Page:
Other useful sites include:

Guidance for schools: post-London Bridge terror attack
The following has been issued by the Department of Education
Following the terror attack that took place last Friday in Fishmonger’s Hall, London Bridge, the below guidance and advice may be of assistance should any schools in your local area be seeking support in the aftermath of the incident.


The Home Office’s Victims of Terrorism Unit website, includes access to support services, including mental health and other medical services.  Phil can you find link and insert


Whether or not any schools in your local area were directly affected, students may have concerns over news coverage and online footage. The following online resources may be of specific assistance to educators (safeguarding leads and teachers) with discussions about terrorist attacks:

Primary resources

Secondary resources


Educate Against Hate

All pupils will be taught about mental and physical wellbeing
All children in England will be taught how to look after their mental wellbeing and recognise when classmates may be struggling, as the Government unveils new guidance for the introduction of compulsory health education.

Bold new plans set out on Monday 25 February 2019 by the Education Secretary Damian Hinds confirm that, from September 2020, pupils of all ages will be taught the new subject – with a focus on promoting the positive link between physical and mental health.

This comes alongside the introduction of compulsory relationships education for primary-age pupils and relationships and sex education (RSE) for secondary-age pupils, to ensure children have all the knowledge they need to grow up healthy, happy and safe.

Read more via Department for Education


PSHE Programme - Jigsaw PSHE

Jigsaw PSHE is a comprehensive PSHE Programme from Foundation 1 and 2 up to year 6. The scheme of work provides a structured and developmental PSHE programme focused on building emotional literacy and social skills within a whole-school approach. It places mindfulness at the heart of its lessons using calm me sections of its lessons. Over 20 schools in Hertfordshire are currently using this resource. For further information please see:


The Links between Science Education and PSHE education

The PSHE Association has teamed up with the Association for Science Education to launch this joint briefing on reproduction and human development. The purpose of the document is to inform teachers, school leaders and governors about what the science curriculum requires in respect to sex education, the vocabulary that supports this teaching and learning, and how this is complemented by what pupils learn in PSHE education.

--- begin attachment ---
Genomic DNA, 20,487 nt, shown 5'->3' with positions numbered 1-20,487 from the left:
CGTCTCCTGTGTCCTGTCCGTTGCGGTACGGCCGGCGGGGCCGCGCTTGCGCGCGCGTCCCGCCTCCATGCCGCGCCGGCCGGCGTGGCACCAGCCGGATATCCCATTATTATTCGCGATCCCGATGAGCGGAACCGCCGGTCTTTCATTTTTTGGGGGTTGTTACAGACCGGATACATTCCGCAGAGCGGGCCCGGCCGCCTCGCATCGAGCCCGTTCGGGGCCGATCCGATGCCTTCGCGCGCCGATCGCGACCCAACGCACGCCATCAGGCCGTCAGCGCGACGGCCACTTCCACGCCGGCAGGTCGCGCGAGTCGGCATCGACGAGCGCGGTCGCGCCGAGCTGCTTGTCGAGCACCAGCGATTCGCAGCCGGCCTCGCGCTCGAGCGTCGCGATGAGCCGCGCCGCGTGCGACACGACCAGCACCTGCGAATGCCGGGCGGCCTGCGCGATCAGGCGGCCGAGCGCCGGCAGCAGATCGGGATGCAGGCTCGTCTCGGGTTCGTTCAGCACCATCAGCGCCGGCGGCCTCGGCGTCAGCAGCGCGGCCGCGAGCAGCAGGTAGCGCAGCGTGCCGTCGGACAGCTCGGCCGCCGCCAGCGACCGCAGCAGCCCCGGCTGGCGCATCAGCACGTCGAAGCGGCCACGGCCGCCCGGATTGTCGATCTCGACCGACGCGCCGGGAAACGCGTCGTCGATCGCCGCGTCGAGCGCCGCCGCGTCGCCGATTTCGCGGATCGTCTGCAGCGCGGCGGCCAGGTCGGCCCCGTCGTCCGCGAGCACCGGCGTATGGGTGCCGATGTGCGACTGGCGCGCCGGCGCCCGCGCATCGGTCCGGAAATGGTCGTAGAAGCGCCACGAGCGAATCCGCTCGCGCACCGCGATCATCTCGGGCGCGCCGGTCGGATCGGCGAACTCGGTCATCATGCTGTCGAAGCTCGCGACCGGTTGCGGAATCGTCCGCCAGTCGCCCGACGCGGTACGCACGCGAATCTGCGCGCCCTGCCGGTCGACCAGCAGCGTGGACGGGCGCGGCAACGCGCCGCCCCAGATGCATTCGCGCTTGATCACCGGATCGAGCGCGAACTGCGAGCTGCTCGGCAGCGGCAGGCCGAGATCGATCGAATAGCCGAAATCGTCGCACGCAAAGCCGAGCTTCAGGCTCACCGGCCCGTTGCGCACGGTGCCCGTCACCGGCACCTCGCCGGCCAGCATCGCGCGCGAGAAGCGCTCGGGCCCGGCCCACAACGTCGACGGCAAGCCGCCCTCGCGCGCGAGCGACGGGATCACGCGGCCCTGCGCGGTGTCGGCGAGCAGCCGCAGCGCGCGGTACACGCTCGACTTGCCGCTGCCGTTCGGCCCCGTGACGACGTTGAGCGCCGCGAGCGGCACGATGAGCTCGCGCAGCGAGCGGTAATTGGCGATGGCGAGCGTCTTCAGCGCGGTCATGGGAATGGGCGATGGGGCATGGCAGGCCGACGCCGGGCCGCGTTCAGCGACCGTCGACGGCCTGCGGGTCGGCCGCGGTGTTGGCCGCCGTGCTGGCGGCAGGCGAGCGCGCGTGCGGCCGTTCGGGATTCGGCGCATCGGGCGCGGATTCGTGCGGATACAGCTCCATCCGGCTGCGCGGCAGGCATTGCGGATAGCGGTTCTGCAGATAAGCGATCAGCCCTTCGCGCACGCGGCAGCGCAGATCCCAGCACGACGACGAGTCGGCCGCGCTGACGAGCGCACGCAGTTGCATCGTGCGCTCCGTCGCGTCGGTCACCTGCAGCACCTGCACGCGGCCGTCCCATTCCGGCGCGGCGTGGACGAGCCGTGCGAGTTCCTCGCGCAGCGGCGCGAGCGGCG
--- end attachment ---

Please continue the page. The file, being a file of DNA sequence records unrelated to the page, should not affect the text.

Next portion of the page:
Resources to support schools celebrating difference, families, relationships and gender awareness

EACH (Educational Action Challenging Homophobia) have just released a comprehensive resource to help staff in primary and secondary schools gain the confidence, knowledge and tools to create a safer learning environment for LGBT+ young people and their families.

It includes:

  • 7 primary school lesson plans covering celebrating difference, families, relationships and gender awareness
  • 10 secondary school lesson plans on prejudice-based language, bullying, lesbian, gay, bisexual and trans media representation, prejudice, gender and social media
  • guidance on what the law says, teaching about LGBT+ identities and relationships, handling disclosures, staff training, anti-bullying policies and one-to-one support for LGBT+ young people

For further details and to download resources please see:

For further information and support for Hertfordshire schools please see:


Young and Smokefree Project

The Young and Smokefree project (YASF) is an interactive website exploring Tobacco industry tactics, effects of smoking, Government influence and how you can make a difference. There are video clips, games, quizzes and resources all aimed at challenging and informing Young people about smoking and the impact it can have on us.

For a 1 minute introduction to all the site contains and how young people and teachers can use it as a resource check out:


Find out more on the website: